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Re: Singing light bulb on dimmer switch

On Wed, 24 May 2006 00:08:24 GMT, "D&SW" <dsweatherwax@xxxxxxxxxxx>

>Years ago I tried to use a bridge and two 40mF 450V caps to banish some
>nasty hum coming from two chandeliers, each with five 50W bulbs. Way too
>much load for the caps. The hum remained and the caps were seconds away from
>exploding due to their instant heat buildup. It might have worked with a
>smaller load.

I don't get it.  I thought that if the capacity of a cap was exceeded,
it just filled up on one side, and after that the rest of the current
behaved as if there were no cap.    In fact it occurs to me that in a
DC power supply circuit for a radio or tv, the only reason the cap
ever gets below full charge is that the load is *high* enough to draw
more than is currently, during low parts of the cycle, being provided
through the diodes, so it drains the cap.

During the high points, the peaks of the 120 cycles per second power
(after rectification) there is more than enough power and that's when
the the caps are refilled.

Lowering the load would mean the cap would fill up on one side, and
then just stay filled all the time.

Two 40mF sounds like a lot, but if it wasn't enough, it seems to me
there would have been no current in or out of the caps after the first

If 80mF was enough to filter, maybe the internal leads couldn't handle
the current in and out without getting hot, even though current in and
out is what caps do.  Maybe that level of heat was within range.

And I would also think that nothing 110 volts could do, even
full-rectified to make it higher than 110, could damage a 450V cap.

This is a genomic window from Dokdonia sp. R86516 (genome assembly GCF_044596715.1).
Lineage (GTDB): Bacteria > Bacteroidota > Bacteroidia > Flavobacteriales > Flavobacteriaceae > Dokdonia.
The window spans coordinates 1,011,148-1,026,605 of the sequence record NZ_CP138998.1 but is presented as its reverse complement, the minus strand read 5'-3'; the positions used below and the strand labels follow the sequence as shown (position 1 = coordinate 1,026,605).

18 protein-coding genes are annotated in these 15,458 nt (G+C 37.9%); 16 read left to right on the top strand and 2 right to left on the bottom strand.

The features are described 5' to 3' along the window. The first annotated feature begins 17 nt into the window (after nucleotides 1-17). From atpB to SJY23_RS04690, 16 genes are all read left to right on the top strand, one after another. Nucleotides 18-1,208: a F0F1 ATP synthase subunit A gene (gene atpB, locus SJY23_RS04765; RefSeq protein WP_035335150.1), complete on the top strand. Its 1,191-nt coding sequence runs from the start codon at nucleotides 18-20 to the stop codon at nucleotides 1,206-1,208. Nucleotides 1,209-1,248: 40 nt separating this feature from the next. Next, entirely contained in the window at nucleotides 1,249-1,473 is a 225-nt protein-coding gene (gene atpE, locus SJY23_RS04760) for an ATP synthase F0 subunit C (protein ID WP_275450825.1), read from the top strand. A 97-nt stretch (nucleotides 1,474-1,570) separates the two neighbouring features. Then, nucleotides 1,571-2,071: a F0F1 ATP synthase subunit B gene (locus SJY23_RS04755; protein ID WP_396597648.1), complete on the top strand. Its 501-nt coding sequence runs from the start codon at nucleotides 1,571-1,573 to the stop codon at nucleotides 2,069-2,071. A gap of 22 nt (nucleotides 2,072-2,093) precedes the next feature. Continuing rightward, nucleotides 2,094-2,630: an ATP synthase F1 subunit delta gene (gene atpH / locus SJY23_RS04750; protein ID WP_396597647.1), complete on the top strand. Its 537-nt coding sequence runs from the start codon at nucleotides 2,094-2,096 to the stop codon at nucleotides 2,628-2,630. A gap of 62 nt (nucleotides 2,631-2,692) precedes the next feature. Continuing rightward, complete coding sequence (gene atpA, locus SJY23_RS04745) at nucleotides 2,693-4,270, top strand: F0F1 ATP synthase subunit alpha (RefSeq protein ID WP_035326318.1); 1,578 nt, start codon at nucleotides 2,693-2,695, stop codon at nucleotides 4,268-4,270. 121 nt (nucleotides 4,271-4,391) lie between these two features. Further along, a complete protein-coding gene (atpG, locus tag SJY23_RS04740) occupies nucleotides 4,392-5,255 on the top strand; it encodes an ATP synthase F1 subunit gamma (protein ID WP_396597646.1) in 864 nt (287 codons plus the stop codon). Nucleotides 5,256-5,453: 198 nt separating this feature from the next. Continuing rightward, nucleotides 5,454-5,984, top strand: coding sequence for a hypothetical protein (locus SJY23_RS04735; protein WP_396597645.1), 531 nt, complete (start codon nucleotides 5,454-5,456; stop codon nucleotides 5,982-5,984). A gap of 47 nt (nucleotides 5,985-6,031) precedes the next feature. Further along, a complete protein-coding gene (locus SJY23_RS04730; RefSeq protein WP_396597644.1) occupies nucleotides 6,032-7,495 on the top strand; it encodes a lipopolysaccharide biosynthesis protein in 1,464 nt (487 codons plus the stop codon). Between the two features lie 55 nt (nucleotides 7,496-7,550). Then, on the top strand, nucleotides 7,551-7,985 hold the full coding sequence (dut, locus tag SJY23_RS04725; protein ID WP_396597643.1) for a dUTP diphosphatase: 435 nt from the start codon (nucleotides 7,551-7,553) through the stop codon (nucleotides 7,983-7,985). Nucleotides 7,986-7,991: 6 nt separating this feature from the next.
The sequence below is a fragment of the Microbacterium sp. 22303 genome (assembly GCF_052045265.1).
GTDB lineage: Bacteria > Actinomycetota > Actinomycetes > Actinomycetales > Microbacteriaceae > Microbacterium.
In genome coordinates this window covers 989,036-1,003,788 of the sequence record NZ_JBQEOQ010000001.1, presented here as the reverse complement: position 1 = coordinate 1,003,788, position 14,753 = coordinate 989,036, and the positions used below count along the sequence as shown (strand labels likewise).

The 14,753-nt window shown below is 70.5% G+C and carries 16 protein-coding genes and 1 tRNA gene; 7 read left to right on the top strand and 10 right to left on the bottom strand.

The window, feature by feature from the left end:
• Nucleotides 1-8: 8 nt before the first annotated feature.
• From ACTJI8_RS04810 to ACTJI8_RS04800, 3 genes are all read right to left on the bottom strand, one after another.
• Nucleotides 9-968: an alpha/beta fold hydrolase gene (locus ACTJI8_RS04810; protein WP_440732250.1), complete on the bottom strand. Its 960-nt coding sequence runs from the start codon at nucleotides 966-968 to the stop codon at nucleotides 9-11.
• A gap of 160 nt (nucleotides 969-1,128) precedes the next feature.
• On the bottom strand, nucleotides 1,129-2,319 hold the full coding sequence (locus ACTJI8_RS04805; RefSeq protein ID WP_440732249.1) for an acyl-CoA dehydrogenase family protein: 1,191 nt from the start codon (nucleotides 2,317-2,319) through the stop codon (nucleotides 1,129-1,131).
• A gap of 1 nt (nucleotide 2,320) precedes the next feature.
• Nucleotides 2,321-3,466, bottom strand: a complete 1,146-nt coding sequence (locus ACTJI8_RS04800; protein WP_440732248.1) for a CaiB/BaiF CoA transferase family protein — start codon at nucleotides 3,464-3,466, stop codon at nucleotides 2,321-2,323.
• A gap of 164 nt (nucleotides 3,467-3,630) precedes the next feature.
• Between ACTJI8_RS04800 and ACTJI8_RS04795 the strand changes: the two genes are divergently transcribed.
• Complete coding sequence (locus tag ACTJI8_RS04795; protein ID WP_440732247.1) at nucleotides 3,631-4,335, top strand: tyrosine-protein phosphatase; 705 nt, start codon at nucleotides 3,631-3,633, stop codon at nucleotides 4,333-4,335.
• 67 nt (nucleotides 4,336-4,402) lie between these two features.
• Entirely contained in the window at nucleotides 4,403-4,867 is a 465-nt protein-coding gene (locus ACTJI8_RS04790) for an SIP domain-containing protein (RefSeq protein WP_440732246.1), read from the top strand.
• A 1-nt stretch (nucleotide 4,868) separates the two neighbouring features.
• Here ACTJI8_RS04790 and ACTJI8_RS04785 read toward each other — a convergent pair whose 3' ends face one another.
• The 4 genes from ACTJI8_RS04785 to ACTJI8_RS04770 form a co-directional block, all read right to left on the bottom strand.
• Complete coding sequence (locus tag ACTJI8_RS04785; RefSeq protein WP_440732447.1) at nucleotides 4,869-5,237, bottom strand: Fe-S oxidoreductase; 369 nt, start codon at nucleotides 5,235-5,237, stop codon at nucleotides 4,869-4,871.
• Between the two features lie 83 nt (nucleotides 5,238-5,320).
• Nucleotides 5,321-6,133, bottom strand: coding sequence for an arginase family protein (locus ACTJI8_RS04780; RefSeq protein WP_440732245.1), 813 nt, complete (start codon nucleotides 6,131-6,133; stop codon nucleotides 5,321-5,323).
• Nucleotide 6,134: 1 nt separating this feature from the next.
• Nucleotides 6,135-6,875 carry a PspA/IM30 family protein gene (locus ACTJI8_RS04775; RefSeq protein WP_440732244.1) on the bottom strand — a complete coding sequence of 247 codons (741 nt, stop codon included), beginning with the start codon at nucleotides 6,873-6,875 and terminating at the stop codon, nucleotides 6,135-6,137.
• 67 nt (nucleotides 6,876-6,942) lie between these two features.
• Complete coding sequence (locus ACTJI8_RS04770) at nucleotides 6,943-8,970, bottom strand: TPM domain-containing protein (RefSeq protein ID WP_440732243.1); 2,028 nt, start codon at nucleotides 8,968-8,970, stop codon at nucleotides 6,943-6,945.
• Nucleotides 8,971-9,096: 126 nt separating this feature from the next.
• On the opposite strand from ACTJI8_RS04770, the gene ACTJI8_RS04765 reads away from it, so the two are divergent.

I would also wonder if caps are necessary, since an incandescent bulb
with pulsing DC current would remain hot and giving light, despite the
pulsing.  Don't electronic dimmers work by completely turning off the
current parts of the time? And yet all we see is a constant but dimmer
light.  They don't use caps at all except maybe little ones to make
them oscillate.

Posted and mailed because it's been almost 3 days and ahr is so busy,
I'm not sure anyone is reading this thread anymore.  So I wanted the
poster to know I had replied.

>"David D." <daviddiamond.remove-if-not-spam@xxxxxxxxxxx> wrote in message
>> "mm" <NOPSAMmm2005@xxxxxxxxxxx> wrote in message
>> news:0mnv62lo2i5da62lklbn66s3tv8e6k5os3@xxxxxxxxxx
>>> On Sat, 20 May 2006 16:35:29 GMT, CJT <abujlehc@xxxxxxxxxxx> wrote:
>>> >
>>> >I wonder whether a rectifier and capacitor between the dimmer and the
>>> >lamp would work (then the lamp would see DC).  I bet somebody here
>>> >knows whether that would wreak havoc with the dimmer.
>>> Since the output of the dimmer is still AC, that would dim it further.
>>> by cutting the current in half, unless you used  something like a
>>> bridge rectifier (4 diodes arranged in a square) that is full wave.
>>> (Sorry, maybe htat is what you mean to begin with.)
>>>  Then you'd be running yhour lightbulb on DC, and I would be very
>>> intersted in how well that would work.
>> It would probably work, but, as a safety precaution, I would not want to
>> try
>> it.   With AC, one would usually survive a mometary shock.  110-volt DC
>> can
>> burn severely.
>>  - David

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